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What is Likely to Happen When You Get a DUI? Let's Find Out Now!

Driving under the influence or DUI can lead to fines, jail time, and other severe penalties. What you may not know, however, is that getting a DUI can be a gateway offense that could lead to far worse things down the road. If you're under arrest for driving under the influence and pleading guilty, here's what happens when you get a DUI.

1.   You Will Likely Face Criminal Charges

You should know that DUIs charges are almost always a criminal offense, not a traffic infraction. That means you could end up in jail and with a criminal record, jeopardizing your future ability to get specific jobs. Criminal offenses under DUI laws are serious—so it's essential to understand what happens when you get a DUI to make sure things don't escalate too far.

When you face charges for driving under the influence, the most crucial thing is to seek legal help from a professional and reliable DUI lawyer immediately to help you navigate your case confidently. An experienced attorney will be able to help you fight your charges and protect your rights throughout every step of the process.

2.   You Might Lose Your License

In most states, you might lose your driver's license because of driving under alcohol or drugs. It can have serious consequences—not only will it be challenging to get to work or drive kids around, but losing your license can mean losing access to a lot of other services and resources (like public transportation).

In addition, if you were driving without a valid license or permit at the time of arrest, your state DMV may impose further penalties such as suspension or revocation of your driver's license (depending on state laws). The best way to avoid these penalties is not to drink and drive in the first place.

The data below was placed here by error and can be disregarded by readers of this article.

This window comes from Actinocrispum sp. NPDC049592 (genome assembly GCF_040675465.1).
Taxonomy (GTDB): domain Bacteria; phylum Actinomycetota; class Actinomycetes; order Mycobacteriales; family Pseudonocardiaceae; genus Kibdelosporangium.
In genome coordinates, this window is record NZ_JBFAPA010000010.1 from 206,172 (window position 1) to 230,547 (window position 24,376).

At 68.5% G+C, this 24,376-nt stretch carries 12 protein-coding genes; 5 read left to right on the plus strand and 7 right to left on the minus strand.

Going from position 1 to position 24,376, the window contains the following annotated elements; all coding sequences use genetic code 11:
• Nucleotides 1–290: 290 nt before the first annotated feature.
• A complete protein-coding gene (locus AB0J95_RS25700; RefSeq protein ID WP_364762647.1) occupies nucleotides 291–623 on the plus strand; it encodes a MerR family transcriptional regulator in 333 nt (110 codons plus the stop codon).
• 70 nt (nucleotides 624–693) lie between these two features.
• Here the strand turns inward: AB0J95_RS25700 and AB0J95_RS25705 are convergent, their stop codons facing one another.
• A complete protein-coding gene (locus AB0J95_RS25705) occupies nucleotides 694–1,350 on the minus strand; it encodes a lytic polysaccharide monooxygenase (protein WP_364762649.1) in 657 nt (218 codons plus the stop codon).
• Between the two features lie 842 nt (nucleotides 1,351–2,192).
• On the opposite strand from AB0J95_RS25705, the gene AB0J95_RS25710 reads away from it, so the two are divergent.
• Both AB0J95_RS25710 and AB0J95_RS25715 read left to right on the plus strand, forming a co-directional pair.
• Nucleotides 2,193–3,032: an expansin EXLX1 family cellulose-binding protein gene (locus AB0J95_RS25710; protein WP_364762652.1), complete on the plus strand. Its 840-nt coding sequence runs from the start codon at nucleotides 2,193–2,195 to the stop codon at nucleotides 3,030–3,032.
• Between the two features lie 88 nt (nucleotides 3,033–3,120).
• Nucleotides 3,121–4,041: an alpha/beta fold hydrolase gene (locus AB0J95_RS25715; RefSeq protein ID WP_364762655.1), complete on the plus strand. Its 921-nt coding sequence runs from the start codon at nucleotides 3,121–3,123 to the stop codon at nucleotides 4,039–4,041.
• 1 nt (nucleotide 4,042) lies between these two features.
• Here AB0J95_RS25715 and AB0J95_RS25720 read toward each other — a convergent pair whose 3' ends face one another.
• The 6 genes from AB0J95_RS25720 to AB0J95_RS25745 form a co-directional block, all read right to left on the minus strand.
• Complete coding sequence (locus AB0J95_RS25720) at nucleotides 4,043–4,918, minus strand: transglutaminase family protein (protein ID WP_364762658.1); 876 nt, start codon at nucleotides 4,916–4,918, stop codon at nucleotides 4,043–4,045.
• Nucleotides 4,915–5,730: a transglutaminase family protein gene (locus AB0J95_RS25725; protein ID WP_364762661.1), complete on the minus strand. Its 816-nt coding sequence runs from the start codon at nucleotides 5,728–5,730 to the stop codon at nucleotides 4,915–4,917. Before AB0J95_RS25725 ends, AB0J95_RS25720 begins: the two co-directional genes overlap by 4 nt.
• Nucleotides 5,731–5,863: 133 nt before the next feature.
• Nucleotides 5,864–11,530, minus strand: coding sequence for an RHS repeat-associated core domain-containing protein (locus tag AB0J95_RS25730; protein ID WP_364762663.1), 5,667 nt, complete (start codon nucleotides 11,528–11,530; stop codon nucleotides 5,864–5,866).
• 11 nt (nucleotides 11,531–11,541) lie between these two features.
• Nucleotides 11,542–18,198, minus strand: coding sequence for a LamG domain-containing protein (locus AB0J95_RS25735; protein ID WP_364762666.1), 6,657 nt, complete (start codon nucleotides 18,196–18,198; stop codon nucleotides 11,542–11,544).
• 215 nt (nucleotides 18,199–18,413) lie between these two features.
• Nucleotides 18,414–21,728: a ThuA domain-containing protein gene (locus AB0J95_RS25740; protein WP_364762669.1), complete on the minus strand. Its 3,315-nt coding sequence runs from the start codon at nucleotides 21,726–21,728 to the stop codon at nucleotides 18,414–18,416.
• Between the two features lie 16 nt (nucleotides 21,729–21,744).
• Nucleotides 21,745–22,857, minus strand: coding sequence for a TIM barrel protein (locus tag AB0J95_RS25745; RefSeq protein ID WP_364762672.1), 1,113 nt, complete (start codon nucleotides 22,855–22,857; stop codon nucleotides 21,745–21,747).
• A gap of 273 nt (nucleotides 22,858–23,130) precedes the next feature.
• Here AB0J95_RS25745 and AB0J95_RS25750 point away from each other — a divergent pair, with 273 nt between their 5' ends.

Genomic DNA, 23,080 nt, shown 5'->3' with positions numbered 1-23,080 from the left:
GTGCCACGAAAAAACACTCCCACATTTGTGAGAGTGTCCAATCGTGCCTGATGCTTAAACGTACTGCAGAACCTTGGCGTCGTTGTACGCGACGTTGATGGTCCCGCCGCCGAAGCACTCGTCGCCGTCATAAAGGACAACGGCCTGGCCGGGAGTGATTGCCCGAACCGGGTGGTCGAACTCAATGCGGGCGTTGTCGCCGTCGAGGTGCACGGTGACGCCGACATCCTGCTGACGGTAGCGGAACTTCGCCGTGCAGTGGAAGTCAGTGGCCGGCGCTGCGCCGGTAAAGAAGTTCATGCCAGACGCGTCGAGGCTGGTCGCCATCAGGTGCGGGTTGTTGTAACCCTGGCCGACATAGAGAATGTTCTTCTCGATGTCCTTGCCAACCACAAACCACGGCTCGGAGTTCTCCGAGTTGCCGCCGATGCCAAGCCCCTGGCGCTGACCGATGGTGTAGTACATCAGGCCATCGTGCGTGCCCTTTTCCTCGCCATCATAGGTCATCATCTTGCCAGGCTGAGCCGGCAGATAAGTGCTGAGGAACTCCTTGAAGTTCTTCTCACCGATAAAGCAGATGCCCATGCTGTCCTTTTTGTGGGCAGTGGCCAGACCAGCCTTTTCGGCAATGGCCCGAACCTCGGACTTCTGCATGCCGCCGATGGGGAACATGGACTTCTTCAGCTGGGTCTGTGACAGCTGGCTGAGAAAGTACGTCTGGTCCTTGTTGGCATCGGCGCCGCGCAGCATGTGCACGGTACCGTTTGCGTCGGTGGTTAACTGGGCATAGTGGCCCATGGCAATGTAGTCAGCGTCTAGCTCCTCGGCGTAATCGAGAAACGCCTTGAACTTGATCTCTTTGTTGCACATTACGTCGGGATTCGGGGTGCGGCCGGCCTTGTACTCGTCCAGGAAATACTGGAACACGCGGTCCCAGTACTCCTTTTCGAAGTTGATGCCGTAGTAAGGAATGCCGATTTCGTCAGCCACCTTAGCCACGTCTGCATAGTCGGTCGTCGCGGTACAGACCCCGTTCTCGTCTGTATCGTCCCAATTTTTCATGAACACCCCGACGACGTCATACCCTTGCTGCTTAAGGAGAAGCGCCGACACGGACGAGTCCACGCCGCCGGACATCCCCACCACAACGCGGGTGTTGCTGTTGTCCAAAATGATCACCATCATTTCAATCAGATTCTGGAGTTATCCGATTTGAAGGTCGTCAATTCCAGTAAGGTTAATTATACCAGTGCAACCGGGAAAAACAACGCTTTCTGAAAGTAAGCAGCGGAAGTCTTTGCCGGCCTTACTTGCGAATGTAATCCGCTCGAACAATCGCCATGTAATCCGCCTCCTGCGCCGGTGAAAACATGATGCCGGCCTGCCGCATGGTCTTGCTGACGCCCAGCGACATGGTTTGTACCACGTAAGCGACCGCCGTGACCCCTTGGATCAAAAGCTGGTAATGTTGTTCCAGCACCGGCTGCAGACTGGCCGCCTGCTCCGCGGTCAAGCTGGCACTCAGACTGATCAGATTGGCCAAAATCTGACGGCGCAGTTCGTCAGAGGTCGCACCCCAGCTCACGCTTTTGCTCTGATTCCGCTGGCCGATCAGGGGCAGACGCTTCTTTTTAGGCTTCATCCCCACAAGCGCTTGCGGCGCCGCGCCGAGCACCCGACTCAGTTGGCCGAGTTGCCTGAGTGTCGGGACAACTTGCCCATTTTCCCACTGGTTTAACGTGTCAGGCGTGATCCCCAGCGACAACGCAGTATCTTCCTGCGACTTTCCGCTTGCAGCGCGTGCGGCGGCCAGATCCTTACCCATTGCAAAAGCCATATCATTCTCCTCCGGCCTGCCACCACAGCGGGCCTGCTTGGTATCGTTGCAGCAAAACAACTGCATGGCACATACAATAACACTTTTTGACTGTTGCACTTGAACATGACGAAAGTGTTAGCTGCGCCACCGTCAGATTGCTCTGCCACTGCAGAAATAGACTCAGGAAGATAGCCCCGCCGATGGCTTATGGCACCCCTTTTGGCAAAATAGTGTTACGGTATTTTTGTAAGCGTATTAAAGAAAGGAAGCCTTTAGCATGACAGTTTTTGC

However, if you do find yourself facing a DUI charge, consult an attorney as soon as possible to understand what happens when you get a DUI. Your attorney may also be able to help protect your rights during legal proceedings and ensure that any penalties are less severe than they could otherwise be. They will fight to help you keep your job and driving license, custody of your children, and keep up with mortgage payments.

3.   You Might Go To Jail, But Not For Long

Most people don't realize that you won't go to jail for long if your conviction is a first offense of driving under the influence under usual circumstances. The average sentence is about 30 days, and in some states, it's as little as 48 hours. If you have an extremely high blood alcohol content (BAC) or cause a severe car accident, your sentence could be longer—but even then, it would likely be at least several months before you see any time behind bars.

There are only two ways you can serve more than six months: if you refuse to take a breathalyzer test after being pulled over or have a previous drunk driving case. In both cases, your sentence will be based on state law and could last anywhere from one year to life. You may need legal representation when facing these types of charges. Contact a local attorney today to learn how they can help you fight your case and protect your job. Remember, a day in jail could be too much for many people.

4.   Increased Insurance Rates

If you have a history of drunk driving, your insurance company may increase your premiums for a few years after conviction. Insurance will increase your premiums because they deem you as a high-risk factor. People who have had multiple DUIs can expect to pay 25% more than those with clean records.

Some companies will offer better rates to drivers with DUIs on their record as long as they haven't gotten one within five years and haven't had any other violations or accidents. Generally, the hiked insurance premiums may take up to 10 years, with the last years going down. So if you don't want a higher premium rate, avoid commiting an offense. However,  hire a reliable DUI lawyer to help you get a better outcome if you have a DUI case.

Your insurance may require you to have SR-22 insurance as proof that you're in an alcohol treatment program. It's usually a requirement by law when your license is under suspension due to multiple DUI convictions. The SR-22 form also requires proof of payment for two years before you reinstate your license.


Several repercussions come with a DUI, including fines, insurance increases, and a damaged reputation. Take it very seriously if you find yourself in trouble with a law enforcement officer and receive a DUI ticket or traffic violation. You may need to contact a DUI lawyer immediately for help. And if they charge you with driving under the influence, don't drive again until you resolve your case. Drive safely and stay sober on the roads and highways.